The impact of COVID19 has been more widespread than most of us imagine and has caused many organizations and individuals to adapt to fully remote work.
While remote work has already been studied and proven to reduce the gender and race gap by allowing women and minorities to more efficiently commute to work and deal with childcare, it hasn’t been accepted widely in most corporate cultures.
With many states issuing Stay-at-Home orders about 1/3 of the US workforce is adjusting to nearly 6 weeks of working remotely.
In many organizations, Data Science is a major part of the product or provides the company with insight when making business decisions. We're needed now more than ever to help our organizations optimize our work and stay productive.
The facetime you get with your coworkers is even more important now. Limit distractions by closing other tabs or using the PomoDone or StayFocused chrome extensions. I turn my phone off when I’m in the middle of deep analysis, close all other tabs but zoom for meetings, and take notes on paper to avoid getting distracted when on my browser-based to-do site.
Don’t wait for a big meeting to bring up your concerns. Most companies use something like Slack or Microsoft Teams to make quick communication feasible. Having an "open zoom" policy can help new employees. For senior employees, it's important to keep the mentorship and learning opportunities going even though we're working from home. Allow them to look over your shoulder or guide them through your process in creating features or fitting a model.
Pair programming hasn’t changed much so you can still meet with a colleague one-on-one and work through a problem. Don't be afraid of cross-training. Data Science folks need to understand the big elements of data engineering as well as telling a story with their visualizations.
No matter how confident we might feel in our high-speed internet, there is no assurance it won’t cut out because of high demand. Save your data, code, source files, all of it to your secure cloud storage. This is key for your colleagues to be able to access your work whether you're on PTO or if you're having internet issues.
This may seem like the antithesis of #4, but the former makes it easier for your colleagues to have access to your work, this makes it easier for you to train models even if your internet goes down. Download what you can, given your computer's storage. If you have just your training, testing, and evaluation datasets locally you can do most modeling without having access to the internet.
Especially if you’re at a company that wasn’t super open to remote work previously, you need to be more vigilant in tracking your tasks. I can assure you, managers will be watching your Jira, Asana, or other Kanban boards more to better understand how you perform remotely. Don't feel like a task is too small to track. It's better to have too much detail than a conversation at the end of the quarter about you not doing enough.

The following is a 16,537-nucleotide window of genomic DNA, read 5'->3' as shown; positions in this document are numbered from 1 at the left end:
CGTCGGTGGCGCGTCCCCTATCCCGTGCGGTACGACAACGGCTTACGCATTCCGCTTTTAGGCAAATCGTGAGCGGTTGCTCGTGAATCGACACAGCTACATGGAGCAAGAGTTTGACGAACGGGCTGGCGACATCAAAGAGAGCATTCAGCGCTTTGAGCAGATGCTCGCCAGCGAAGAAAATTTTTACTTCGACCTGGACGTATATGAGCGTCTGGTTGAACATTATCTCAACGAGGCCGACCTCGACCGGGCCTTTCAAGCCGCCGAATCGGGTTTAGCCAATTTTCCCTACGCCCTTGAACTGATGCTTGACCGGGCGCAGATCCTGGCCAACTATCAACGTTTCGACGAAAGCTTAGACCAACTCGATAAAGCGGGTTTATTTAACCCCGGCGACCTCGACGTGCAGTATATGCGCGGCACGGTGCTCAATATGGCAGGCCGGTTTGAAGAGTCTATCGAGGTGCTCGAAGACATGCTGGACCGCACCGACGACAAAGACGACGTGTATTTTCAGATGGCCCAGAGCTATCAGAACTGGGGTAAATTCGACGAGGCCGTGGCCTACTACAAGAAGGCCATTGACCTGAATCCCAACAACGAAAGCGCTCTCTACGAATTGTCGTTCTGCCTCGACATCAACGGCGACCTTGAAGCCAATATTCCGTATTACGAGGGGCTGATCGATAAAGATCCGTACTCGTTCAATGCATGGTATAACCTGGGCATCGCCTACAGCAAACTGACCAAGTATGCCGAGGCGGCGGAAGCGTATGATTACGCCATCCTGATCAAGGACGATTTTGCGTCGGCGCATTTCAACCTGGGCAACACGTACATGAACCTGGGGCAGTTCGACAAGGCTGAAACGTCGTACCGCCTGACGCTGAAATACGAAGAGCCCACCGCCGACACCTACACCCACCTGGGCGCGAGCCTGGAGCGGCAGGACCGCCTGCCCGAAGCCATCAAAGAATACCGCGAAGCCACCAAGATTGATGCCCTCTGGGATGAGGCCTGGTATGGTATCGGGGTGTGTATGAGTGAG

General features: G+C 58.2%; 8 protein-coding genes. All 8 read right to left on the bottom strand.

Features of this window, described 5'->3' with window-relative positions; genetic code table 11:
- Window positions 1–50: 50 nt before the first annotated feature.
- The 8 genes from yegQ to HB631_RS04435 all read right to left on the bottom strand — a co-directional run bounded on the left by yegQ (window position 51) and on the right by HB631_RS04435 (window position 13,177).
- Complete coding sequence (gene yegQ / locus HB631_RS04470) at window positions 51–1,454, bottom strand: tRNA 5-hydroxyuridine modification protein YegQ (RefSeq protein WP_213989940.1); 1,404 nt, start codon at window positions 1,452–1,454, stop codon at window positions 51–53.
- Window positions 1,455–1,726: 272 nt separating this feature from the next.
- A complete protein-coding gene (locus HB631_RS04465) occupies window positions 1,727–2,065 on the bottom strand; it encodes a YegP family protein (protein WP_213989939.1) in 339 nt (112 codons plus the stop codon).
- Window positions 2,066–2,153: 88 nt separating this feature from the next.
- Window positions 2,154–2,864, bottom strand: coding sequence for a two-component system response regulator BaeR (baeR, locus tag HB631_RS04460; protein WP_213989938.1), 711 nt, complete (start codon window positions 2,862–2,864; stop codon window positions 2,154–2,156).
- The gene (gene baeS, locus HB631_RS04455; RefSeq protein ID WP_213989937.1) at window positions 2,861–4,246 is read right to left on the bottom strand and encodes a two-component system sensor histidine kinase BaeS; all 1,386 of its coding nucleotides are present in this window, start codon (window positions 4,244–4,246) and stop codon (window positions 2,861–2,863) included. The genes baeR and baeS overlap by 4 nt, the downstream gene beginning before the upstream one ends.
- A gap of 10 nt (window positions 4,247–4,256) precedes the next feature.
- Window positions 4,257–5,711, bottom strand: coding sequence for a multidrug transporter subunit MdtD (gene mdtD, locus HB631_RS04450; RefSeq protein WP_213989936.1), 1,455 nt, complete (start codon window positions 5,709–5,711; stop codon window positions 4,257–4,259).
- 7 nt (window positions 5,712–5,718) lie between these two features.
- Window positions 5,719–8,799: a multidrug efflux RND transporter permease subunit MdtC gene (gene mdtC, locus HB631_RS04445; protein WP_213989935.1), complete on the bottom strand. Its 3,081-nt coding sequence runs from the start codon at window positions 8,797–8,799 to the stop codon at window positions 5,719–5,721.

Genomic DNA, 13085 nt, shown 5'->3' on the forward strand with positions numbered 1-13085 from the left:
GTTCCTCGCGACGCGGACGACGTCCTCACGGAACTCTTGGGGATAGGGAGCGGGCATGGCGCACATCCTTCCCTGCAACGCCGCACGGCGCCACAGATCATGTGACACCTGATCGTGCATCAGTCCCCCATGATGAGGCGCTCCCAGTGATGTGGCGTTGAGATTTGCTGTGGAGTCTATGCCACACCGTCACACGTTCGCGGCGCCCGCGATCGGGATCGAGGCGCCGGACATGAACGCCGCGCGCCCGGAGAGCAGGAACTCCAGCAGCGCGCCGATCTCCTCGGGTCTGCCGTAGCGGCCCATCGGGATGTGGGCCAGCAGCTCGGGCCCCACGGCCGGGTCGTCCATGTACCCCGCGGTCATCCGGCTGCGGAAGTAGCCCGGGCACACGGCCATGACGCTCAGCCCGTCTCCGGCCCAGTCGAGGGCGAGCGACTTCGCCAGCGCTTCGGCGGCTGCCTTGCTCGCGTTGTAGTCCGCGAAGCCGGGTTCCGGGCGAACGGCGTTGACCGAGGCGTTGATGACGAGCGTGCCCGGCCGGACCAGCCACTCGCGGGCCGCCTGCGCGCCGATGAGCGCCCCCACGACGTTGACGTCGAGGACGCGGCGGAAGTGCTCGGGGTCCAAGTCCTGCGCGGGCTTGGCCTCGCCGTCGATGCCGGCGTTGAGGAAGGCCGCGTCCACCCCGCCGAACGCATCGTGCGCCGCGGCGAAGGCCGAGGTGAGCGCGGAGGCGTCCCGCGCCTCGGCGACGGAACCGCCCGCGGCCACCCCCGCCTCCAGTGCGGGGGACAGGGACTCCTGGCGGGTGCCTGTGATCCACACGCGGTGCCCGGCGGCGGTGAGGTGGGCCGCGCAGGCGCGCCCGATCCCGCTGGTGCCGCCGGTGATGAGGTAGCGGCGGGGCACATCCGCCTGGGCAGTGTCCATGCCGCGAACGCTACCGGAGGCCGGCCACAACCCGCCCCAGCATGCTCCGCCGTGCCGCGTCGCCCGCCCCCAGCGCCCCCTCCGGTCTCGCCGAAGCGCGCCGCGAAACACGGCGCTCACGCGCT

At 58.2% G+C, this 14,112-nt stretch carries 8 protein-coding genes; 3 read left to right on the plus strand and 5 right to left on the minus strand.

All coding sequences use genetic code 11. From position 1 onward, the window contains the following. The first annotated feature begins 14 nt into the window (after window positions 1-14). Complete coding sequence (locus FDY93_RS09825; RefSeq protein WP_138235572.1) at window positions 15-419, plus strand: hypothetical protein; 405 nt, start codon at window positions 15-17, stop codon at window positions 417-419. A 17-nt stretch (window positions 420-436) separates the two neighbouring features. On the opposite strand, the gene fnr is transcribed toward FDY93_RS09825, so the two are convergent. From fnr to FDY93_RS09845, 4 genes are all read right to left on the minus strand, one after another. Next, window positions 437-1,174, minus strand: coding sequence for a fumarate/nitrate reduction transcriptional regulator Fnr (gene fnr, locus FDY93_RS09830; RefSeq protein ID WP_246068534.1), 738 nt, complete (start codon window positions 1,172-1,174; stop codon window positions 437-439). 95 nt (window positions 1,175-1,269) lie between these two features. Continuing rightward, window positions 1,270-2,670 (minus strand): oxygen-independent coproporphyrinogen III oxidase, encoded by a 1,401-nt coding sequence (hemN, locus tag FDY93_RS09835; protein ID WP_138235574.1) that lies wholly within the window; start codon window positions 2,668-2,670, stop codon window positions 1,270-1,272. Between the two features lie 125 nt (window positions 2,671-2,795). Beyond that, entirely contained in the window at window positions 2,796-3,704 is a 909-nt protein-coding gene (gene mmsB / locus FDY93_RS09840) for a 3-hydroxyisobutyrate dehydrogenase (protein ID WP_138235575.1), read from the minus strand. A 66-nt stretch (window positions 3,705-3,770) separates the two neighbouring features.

Many Data Scientists that were customer-facing are working more on technical work. A lot of people are also noticing a shift towards internal operations type of projects where you’re tasked in evaluating your companies strengths and opportunities. Explore operations data if given the opportunity and make a big impact by finding areas where the company might be wasting money.
Look for out of the box ways to solve the different problems you might be facing. I’m looking at ways to pull in additional data (GPS, video, etc) to give my models more context to find patterns in. Your company may be in the position to help with the pandemic and you can look into logistics, NLP for low-resource languages, and data cleaning for Data Science projects.
I had the pleasure of attending the TWIML webinar on Responsible Data Science in the Fight Against COVID-19 this week and Rob Munro described it best:
If you turn up at a hospital to volunteer, they’re not going to let you into surgery, they’ll give you a mop and bucket and tell you to start sanitizing the floors.
We're living in unprecedented times. Make sure to check for bias in your models by understanding how you sample segments, especially protected classes. If you’re like me and are at a CRA (consumer reporting agency) it’s likely your work can impact who gets a job, who get approved for a loan, or who can get certain types of housing (or rent/mortgage relief). We need to take even more care not to cause harm by perpetuating bias with our data models.
If you have gaps in your knowledge, whether it be hard statistics or product analytics you may have more time to improve your skills. There are multiple resources offering free or discounted courses including: Pluralsight, Udacity, and DataQuest.
Only about 1/3 of workers in the United States have the opportunity to work from home. While it may feel weird not seeing our coworkers in person, weekends don't feel the same and we find ourselves consuming more tv and video games than we'd typically like, yet we are extremely fortunate to have jobs, much fewer ones that allow us to work from home easily. Most of our roles pay very well compared to some of the people most impacted by COVID19. If you can, donate to your local food bank or a restaurant worker's fund.